MANACK: How can you still utilize Facebook, given the fact there are these restrictions on adult-oriented businesses?
GROSS: It’s not dead, the rules have just changed a lot and everybody just needs to adapt, the same with any other channel. It’s really about making engaging content on there as opposed to getting a lot of fans, getting a lot of Likes. The more engaging your content is, the more people will then see it.
HOUSLEY: One of the things that works for Facebook is post-engagement. Sometimes you’re better off to kind of step back and then, after the event, do some post-party coverage. For one reason, you get more capability of controlling what that content looks like, so you don’t have to necessarily be that risqué with that content. I do an event with a couple of clubs in town called Stripper Karaoke. It’s a fun event, but the pictures and the videos that come out of it are just as hilarious, and we have found a way to make those work in social media. We can control what that content looks like. But that’s engagement for me, these are we engage these audiences, they come back to see that content. They’re not there to see just ad after ad after ad.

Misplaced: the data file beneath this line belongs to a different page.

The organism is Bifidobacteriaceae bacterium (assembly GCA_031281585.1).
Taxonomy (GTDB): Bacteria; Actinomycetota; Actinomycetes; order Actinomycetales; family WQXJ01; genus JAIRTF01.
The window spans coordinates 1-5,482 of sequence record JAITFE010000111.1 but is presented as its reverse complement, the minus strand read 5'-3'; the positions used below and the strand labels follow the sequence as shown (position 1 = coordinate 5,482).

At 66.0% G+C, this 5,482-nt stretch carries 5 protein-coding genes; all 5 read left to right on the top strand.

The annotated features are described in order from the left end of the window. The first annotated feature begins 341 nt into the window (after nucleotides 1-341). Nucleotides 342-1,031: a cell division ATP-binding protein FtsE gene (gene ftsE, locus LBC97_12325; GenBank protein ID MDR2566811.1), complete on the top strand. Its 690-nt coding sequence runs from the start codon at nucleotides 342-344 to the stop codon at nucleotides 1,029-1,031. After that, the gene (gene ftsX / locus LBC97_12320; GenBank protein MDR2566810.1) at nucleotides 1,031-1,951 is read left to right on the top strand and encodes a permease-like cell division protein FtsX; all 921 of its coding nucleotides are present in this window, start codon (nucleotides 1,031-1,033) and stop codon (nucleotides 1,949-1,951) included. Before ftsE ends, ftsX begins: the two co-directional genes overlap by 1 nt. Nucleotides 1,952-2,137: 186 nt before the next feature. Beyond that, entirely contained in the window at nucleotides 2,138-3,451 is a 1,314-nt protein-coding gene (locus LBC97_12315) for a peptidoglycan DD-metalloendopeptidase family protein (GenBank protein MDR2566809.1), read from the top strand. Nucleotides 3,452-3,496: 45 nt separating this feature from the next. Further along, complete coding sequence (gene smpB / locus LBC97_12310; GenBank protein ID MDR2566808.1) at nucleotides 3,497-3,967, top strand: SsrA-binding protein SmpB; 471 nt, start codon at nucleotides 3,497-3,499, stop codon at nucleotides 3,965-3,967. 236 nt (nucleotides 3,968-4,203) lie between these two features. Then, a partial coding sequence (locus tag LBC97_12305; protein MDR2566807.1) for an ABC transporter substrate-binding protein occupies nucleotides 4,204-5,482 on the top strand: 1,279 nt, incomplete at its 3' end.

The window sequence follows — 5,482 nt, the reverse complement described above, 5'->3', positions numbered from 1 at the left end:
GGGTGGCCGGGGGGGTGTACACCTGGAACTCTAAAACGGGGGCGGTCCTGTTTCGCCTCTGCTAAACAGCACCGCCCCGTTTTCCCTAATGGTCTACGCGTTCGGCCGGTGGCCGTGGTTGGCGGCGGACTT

MANACK: What’s your rule of thumb for posts that relate to an event as opposed to fun posts and what suggestions could you offer in terms of posts to engage people?
GROSS: Facebook’s a business, so they’re never going to get rid of business pages. They’re going to do what they can to keep promoting them organically. As long as your post is engaging enough, asking questions, making it about your fans as opposed to just blasting them with stuff. They won’t eradicate businesses from your news feed, you just have to try a little bit harder, especially in this industry because you can’t do things like run ads. Even when we do run ads for clubs, you should never boost a post; do it through ad managers so you can target a little bit more specifically and set restrictions on who sees your post.
HOUSLEY: A lot of times when you hire a social media marketing company, they sit there and push out noise and it’s supposed to be engaging, but often I don’t find that too terrifyingly engaging. If you’re a club in Florida, then ask a question: “Hey, we’re talking to Lexi Belle, Bella Danger and Holly Hendricks, who would you guys like to see?” The polls are there. That’s a great opportunity to engage with those guys.